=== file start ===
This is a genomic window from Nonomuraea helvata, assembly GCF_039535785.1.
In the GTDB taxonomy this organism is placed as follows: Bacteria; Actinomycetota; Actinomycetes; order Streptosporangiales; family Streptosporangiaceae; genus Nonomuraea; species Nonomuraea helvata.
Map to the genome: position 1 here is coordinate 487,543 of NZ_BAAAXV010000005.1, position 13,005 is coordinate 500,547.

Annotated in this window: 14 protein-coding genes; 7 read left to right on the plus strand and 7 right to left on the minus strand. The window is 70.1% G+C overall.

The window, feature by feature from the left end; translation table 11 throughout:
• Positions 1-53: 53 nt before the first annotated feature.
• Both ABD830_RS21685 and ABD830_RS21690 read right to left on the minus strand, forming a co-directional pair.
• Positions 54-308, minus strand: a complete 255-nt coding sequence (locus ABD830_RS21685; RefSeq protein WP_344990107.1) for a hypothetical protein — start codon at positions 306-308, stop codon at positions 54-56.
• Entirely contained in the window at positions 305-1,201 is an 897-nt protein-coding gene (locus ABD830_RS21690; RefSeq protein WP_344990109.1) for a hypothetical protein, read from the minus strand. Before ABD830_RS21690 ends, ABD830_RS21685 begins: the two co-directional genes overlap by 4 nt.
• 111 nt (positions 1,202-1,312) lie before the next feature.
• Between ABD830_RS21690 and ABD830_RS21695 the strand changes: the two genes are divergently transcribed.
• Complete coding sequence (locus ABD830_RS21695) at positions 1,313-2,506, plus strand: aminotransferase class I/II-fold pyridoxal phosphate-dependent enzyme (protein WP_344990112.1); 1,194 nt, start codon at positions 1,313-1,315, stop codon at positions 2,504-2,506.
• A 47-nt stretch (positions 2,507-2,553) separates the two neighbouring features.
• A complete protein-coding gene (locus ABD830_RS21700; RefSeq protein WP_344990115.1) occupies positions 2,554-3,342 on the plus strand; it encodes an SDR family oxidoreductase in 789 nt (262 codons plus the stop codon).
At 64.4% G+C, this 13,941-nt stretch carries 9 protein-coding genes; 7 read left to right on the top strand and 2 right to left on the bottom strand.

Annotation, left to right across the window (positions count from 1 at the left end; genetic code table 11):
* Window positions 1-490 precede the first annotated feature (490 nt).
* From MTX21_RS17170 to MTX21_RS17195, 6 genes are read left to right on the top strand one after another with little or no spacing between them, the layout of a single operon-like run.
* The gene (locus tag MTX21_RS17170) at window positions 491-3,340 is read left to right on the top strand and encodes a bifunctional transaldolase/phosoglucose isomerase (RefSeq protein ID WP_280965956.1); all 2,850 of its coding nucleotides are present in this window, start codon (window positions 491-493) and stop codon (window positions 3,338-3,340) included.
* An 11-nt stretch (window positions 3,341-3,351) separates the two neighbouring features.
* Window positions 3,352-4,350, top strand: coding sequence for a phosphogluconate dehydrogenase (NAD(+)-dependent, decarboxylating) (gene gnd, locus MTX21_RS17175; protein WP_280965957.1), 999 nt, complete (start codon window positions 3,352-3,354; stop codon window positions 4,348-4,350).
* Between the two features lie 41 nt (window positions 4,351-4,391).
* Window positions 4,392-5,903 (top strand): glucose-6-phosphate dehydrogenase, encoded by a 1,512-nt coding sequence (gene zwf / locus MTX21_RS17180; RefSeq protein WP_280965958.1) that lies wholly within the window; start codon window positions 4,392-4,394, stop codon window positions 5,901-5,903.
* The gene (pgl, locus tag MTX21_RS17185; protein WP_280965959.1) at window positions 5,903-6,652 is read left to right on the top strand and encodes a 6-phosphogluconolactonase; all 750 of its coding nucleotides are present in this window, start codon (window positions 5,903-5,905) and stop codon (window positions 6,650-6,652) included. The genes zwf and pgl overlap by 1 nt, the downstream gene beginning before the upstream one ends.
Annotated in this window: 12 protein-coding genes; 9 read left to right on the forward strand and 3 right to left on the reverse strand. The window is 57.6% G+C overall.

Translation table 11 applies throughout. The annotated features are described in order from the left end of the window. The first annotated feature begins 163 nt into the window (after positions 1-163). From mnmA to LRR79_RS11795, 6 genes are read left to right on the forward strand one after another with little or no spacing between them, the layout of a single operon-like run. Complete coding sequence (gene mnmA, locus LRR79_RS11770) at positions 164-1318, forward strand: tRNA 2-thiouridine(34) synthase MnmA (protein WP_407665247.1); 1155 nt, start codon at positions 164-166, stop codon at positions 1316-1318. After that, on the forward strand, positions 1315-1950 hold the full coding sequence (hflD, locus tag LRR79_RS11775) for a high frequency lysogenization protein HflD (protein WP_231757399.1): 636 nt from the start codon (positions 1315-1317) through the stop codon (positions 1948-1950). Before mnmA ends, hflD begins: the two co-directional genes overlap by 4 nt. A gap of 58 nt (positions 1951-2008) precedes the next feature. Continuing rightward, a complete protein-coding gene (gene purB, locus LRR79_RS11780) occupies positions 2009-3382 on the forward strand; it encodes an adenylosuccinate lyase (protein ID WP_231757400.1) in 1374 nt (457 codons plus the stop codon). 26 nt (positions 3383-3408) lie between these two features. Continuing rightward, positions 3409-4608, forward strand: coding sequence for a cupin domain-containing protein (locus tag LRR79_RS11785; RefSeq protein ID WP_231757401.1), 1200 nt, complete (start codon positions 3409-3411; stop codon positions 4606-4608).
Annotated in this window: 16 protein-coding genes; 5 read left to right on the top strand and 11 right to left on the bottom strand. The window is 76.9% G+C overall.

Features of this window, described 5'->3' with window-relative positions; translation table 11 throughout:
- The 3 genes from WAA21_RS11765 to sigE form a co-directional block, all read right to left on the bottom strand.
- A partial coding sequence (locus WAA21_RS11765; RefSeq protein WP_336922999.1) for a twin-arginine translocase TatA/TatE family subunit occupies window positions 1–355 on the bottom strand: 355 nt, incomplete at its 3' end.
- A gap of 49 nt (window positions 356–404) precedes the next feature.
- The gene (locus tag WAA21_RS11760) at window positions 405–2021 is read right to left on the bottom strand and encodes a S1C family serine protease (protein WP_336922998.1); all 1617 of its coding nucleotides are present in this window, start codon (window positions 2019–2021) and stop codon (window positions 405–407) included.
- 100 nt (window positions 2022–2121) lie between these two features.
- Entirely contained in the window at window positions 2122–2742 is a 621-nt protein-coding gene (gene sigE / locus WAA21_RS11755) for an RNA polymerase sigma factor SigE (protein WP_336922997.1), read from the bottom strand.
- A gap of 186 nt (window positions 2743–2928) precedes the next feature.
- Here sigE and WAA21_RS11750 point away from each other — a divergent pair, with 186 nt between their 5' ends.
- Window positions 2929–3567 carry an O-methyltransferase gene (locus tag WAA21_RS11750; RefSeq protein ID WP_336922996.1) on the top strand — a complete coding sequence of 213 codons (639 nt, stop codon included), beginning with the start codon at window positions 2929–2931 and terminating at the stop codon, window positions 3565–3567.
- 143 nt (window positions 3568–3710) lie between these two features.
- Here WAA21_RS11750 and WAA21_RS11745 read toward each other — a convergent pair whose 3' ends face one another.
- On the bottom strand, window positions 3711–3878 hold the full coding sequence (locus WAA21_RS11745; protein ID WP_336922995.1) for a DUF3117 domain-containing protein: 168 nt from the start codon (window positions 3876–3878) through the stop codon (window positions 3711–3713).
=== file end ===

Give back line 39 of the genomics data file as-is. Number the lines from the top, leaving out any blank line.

- Here WAA21_RS11750 and WAA21_RS11745 read toward each other — a convergent pair whose 3' ends face one another.